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Arthur Hays Sulzberger
In December 1940, Scotty received a dinner
invitation from the Sulzbergers, who hoped Scotty would enlighten them about his experiences in London. Scotty did more than recount what he saw over seas: he passionately advocated for American assistance to Britain, much to the ire of the other guests. Mrs. Sulzberger left the dinner impressed by Scotty’s intellect and forthrightness. She would not soon forget this promising young man.
This was not the case for Arthur Hays Sulzberger, known among his colleagues as AHS. The two men would not meet again until 1942 when Scotty was on loan from the Times to the Office of War Information (OWI). OWI had assigned Scotty to Ambassador John Winant in London when AHS visited the embassy to inquire about American propaganda efforts. Winant summoned Scotty to provide the report, although AHS had no recollection of having met the young reporter previously. Winant had to remind AHS that Scotty was his employee, much to AHS’ embarrassment. Nevertheless, ASH recognized Scotty’s talent and offered him a position as his administrative assistant, which Scotty immediately accepted. 
Trip to Russia
The position afforded Scotty the opportunity to delve further into world affairs. When AHS began making preparations to visit Russia as a representative of the American Red Cross to determine how American aid was helping the Soviet Union withstand the Nazi invasion, Scotty jumped at AHS’ offer to accompany him on the journey. When they arrived in Moscow on June 21, 1943, Scotty and AHS could not help but admire the Russian people’s tenacity, yet the government’s treatment of citizens appalled them. In one instance, AHS and Scotty visited a train carrying wounded soldiers to Moscow and were horrified to discover that military officials delayed unloading the troops until AHS inspected each train car. AHS ordered the officials to discharge the men, but the Soviets demanded ASH first inspect the train. “Don’t let this make a communist out of you!” ASH sarcastically told Scotty afterward.
Scotty requested a transfer to the Times’ Washington Bureau in the winter of 1944, not content as an administrative assistant. AHS granted his protégés request, yet Scotty’s future was not assured. He would now be working under Arthur Krock, the Times venerable Washington Bureau Chief, who vehemently opposed Scotty’s approach to journalism. While Scotty wanted newspapers to provide an analysis of events, Krock adhered to the tradition of a newspaper’s primary duty as recording events. As a result, Scotty soon found himself consigned to covering foreign embassies. Although Krock revived Scotty’s dread of being an outsider, the upcoming Dumbarton Oaks conference, and a budding relationship with Senator Vandenberg, would alter his fortunes.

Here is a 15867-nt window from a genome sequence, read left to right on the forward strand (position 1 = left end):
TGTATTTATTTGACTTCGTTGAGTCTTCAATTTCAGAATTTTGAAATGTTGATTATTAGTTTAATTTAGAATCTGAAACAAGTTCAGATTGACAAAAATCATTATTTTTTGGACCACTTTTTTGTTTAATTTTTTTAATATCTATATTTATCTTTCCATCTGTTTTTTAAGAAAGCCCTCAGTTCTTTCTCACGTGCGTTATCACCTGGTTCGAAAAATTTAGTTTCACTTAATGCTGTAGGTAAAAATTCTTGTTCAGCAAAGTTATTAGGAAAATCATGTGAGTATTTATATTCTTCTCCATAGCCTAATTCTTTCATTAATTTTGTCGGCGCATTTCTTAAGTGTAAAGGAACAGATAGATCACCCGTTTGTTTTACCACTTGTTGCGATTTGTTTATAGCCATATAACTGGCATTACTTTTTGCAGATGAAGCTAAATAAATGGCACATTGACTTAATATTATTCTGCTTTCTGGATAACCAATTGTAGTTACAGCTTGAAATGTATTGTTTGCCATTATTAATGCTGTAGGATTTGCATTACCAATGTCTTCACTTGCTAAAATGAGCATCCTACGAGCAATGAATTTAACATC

Dumbarton Oaks and Senator Vandenberg, 1944-1953
 John F. Stacks, Scotty: James B. Reston and the Rise and Fall of American Journalism (Boston: Little, Brown, 2003), 65-66.
 Ibid, 76-77; “Tape Recorded Interview with James Reston, June 12, 1978, 1935-1995; Record Series 26/20/120, University of Illinois Archives.
 Stacks, Scotty, 79, 83-86.
 James Barrett Reston, Reston Diary, July 3, 1943, James B. Reston Papers, 1935-1995; Record Series 26/20/120, University of Illinois Archives.
 Arthur Krock to Arthur Hays Sulzberger, March 13, 1944, James B. Reston Papers, 1935-1995; Record Series 26/20/120, Box 23, Folder: AHS-Job Negotiations 1942, 1944, 1946-47, University of Illinois Archives; Arthur Hays Sulzberger to James Reston, April 12, 1944, James B. Reston Papers, 1935-1995; Record Series 26/20/120, Box 23, Folder: AHS-Job Negotiations 1942, 1944, 1946-47, University of Illinois Archives.
 Stacks, Scotty, 89-90, 92, 94.; James Reston, Deadline: A Memoir (New York: Random House, 1991), 135.